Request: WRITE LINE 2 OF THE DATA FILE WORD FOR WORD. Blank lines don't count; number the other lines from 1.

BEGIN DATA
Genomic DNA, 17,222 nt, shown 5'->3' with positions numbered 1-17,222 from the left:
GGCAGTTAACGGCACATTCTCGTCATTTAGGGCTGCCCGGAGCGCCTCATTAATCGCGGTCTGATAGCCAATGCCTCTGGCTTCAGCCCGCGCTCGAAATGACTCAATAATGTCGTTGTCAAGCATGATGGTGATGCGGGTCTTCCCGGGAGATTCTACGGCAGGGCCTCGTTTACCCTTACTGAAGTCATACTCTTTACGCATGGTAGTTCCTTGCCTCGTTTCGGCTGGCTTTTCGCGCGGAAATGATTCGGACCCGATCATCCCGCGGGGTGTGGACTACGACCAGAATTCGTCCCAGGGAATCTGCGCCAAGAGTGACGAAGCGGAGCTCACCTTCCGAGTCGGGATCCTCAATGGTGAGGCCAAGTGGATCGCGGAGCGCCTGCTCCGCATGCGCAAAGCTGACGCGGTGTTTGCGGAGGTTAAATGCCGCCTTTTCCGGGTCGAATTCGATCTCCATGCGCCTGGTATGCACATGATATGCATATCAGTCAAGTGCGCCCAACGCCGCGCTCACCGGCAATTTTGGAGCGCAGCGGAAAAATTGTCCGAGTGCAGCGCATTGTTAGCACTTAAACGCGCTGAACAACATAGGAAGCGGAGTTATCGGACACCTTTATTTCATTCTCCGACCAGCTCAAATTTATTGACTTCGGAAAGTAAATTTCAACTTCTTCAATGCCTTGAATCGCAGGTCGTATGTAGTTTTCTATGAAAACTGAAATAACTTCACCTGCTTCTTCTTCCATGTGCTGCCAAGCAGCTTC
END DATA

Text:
GGCAGTTAACGGCACATTCTCGTCATTTAGGGCTGCCCGGAGCGCCTCATTAATCGCGGTCTGATAGCCAATGCCTCTGGCTTCAGCCCGCGCTCGAAATGACTCAATAATGTCGTTGTCAAGCATGATGGTGATGCGGGTCTTCCCGGGAGATTCTACGGCAGGGCCTCGTTTACCCTTACTGAAGTCATACTCTTTACGCATGGTAGTTCCTTGCCTCGTTTCGGCTGGCTTTTCGCGCGGAAATGATTCGGACCCGATCATCCCGCGGGGTGTGGACTACGACCAGAATTCGTCCCAGGGAATCTGCGCCAAGAGTGACGAAGCGGAGCTCACCTTCCGAGTCGGGATCCTCAATGGTGAGGCCAAGTGGATCGCGGAGCGCCTGCTCCGCATGCGCAAAGCTGACGCGGTGTTTGCGGAGGTTAAATGCCGCCTTTTCCGGGTCGAATTCGATCTCCATGCGCCTGGTATGCACATGATATGCATATCAGTCAAGTGCGCCCAACGCCGCGCTCACCGGCAATTTTGGAGCGCAGCGGAAAAATTGTCCGAGTGCAGCGCATTGTTAGCACTTAAACGCGCTGAACAACATAGGAAGCGGAGTTATCGGACACCTTTATTTCATTCTCCGACCAGCTCAAATTTATTGACTTCGGAAAGTAAATTTCAACTTCTTCAATGCCTTGAATCGCAGGTCGTATGTAGTTTTCTATGAAAACTGAAATAACTTCACCTGCTTCTTCTTCCATGTGCTGCCAAGCAGCTTC